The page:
The media tends to portray the CLEC strategy as monolithic, each player has a certain amount of fiber and leases the rest via special access from the ILEC. But it is quite interesting just how wide ranging the various strategies out there are.
For instance, Cogent (CCOI) has metro fiber IRUs connecting up some 1100 buildings. They very publicly state that their main desire is to sell deeper into that footprint, discouraging their own salesforce from spending much time off-net. But they sell only IP access to these customers, no phone services of any sort, not even VoIP. This strategy leaves them less vulnerable to ILEC pricing, but on the other hand it leaves their revenues much smaller, being somewhat of a one-trick unmanaged IP pony.
On the other end of the spectrum is Paetec (PAET), which until its recent acquisition of McLeodUSA controlled basically no fiber at all, leasing everything from others. But they sell everything to them, which means they have lots of revenue (great!) of which nearly all is vulnerable to ILEC special access pricing changes (hmmm).
In the middle you have TW Telecom (TWTC), which starts serving new buildings with special access and only brings them on-net later as the traffic justifies doing so. This seems like a smart approach, and TWTC is often thought of as the gold standard in this sector. Their focus is the SME, so of course they still use lots of special access even though they have 8,355 buildings on-net.
Then you have players like Level 3 (LVLT), which seems schizophrenic in the business market sometimes. They want to serve only high margin on-net opportunities, but not the small ones, and not the ones needing managed services, and not this and not that. If you limit yourself to on-net buildings and sell deep into them (e.g. CCOI) or if you limit your target customers but sell anywhere (PAET) then ok that makes some sense, but if you limit your target customers *and* the buildings you will sell to, you seem to limit your growth potential and your depth per on-net building can never get very high. Just how many perfect customers are there per building?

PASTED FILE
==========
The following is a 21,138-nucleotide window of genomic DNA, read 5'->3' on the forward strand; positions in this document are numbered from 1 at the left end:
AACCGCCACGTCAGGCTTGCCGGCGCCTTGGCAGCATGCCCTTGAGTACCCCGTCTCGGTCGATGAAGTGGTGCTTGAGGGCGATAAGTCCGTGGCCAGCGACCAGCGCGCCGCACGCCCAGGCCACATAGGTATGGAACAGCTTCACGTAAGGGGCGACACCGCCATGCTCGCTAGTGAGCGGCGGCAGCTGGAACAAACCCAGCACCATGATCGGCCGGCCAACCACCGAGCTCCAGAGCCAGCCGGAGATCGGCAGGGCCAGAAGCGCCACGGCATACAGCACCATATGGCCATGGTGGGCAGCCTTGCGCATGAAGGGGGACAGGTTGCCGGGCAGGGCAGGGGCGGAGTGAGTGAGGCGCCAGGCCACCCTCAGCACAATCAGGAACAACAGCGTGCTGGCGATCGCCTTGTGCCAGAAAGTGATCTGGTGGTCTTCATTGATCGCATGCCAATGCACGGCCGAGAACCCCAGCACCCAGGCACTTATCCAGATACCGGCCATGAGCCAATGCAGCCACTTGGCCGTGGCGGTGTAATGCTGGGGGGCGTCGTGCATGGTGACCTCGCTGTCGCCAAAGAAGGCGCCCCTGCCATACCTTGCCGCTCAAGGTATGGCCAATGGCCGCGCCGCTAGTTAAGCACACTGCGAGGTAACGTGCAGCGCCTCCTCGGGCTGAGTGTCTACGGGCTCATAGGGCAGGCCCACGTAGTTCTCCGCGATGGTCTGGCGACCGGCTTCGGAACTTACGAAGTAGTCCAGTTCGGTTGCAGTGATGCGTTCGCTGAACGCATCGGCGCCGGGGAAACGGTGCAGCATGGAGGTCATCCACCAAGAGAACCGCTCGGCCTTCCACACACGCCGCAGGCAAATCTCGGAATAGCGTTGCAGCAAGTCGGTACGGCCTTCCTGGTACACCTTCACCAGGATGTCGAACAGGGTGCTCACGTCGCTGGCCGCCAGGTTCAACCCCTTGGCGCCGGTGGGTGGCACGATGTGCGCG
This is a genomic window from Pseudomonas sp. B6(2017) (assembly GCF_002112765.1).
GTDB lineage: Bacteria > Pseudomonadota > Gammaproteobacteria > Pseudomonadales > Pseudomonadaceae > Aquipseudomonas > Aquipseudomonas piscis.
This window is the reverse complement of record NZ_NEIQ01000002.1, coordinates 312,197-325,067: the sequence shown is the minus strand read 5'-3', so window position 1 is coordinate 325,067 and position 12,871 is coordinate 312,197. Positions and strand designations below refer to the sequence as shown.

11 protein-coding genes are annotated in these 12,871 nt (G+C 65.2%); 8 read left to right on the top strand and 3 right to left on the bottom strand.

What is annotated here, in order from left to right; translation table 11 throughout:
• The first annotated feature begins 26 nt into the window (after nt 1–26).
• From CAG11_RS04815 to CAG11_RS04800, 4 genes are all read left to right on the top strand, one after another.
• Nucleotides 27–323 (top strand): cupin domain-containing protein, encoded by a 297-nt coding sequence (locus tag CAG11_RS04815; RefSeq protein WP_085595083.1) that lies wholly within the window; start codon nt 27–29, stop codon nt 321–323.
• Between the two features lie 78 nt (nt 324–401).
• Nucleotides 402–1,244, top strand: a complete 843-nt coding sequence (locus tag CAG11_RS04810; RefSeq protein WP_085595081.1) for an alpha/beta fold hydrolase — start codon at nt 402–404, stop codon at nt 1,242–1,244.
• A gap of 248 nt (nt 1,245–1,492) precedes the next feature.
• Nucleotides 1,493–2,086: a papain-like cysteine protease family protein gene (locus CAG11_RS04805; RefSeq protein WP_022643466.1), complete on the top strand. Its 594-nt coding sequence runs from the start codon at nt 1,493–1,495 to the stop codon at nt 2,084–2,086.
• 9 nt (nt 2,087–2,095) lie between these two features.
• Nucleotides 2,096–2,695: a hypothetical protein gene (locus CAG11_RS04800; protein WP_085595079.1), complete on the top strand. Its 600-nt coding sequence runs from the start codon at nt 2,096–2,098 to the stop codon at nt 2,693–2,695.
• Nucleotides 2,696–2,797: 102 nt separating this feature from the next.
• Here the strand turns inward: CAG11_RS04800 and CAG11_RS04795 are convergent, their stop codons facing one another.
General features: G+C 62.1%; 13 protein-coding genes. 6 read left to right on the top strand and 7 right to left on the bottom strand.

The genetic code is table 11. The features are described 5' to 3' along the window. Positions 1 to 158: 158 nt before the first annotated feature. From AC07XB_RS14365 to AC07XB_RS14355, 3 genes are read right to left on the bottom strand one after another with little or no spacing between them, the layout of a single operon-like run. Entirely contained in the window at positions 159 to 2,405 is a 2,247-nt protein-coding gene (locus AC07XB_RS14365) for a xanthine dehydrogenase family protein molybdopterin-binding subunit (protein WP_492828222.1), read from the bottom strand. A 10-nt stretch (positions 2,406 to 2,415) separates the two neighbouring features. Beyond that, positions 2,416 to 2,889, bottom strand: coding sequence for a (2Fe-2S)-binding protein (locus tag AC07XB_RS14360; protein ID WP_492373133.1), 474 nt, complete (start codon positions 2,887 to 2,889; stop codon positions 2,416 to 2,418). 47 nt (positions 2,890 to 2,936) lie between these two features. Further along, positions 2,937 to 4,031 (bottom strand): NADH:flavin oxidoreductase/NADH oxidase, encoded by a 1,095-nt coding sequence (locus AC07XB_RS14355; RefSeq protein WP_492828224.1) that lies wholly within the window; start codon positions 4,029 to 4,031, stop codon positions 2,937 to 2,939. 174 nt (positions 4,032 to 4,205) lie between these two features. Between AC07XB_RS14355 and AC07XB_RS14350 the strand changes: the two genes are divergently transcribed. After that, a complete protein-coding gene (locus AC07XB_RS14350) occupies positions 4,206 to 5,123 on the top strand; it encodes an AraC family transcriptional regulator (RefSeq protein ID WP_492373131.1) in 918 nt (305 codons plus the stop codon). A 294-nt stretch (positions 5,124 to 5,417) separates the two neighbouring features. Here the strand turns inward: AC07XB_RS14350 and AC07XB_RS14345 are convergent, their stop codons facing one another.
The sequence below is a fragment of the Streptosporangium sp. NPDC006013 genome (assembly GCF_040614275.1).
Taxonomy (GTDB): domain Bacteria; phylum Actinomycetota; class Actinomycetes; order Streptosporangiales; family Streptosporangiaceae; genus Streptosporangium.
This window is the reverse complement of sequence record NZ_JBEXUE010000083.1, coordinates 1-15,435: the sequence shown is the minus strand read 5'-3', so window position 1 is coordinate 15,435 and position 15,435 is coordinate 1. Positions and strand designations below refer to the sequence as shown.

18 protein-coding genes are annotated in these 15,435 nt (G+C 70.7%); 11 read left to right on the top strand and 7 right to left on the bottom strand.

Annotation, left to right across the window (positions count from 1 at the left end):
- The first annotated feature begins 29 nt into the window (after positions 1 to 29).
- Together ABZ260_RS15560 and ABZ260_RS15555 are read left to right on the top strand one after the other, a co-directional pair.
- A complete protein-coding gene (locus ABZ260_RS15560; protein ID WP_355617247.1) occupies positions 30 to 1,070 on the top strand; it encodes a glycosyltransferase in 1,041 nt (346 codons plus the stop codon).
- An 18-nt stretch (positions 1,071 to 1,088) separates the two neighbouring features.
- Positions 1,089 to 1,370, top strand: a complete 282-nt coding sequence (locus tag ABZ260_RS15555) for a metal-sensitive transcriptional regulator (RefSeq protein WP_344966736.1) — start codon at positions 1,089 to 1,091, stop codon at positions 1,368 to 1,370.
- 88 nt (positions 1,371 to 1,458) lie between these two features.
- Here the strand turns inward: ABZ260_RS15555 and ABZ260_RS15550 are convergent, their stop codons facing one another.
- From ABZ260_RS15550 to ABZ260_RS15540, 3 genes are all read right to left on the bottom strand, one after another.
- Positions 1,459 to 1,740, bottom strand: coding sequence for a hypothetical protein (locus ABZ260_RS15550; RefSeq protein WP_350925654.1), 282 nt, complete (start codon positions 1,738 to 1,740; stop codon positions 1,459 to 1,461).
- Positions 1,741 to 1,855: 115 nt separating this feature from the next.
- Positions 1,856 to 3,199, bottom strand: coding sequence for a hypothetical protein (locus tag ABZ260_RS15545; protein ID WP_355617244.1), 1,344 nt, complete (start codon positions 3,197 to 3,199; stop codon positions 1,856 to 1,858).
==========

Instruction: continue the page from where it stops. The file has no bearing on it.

XO is another hard one to figure out. XO has 3000 on-net buildings, but seems to have little interest in adding more. They don’t seem to focus on this footprint at all, and depend heavily on special access while complaining loudly to the FCC about it. But then their strategy has been inscrutable (or perhaps inexplicable) for years.
Zayo, one of the newer entries into this market, is employing a brand new strategy – fully separating the entity (Zayo Bandwidth) that lights new buildings from the entity that sells anything other than basic access to the SME (Zayo Managed Services). This is attempt at a ‘best-of-both-worlds’ solution, where both entities maintain a tight focus on their target markets but sit on a common physical infrastructure, with the tradeoff perhaps of some overlapping costs. Zayo’s progress should be interesting to watch.
There are others of course, but my point is that these companies may seem similar and it is easy to lump them together – but they are really very different. But in this buzzword-laden sector it is often quite hard to see the differences.
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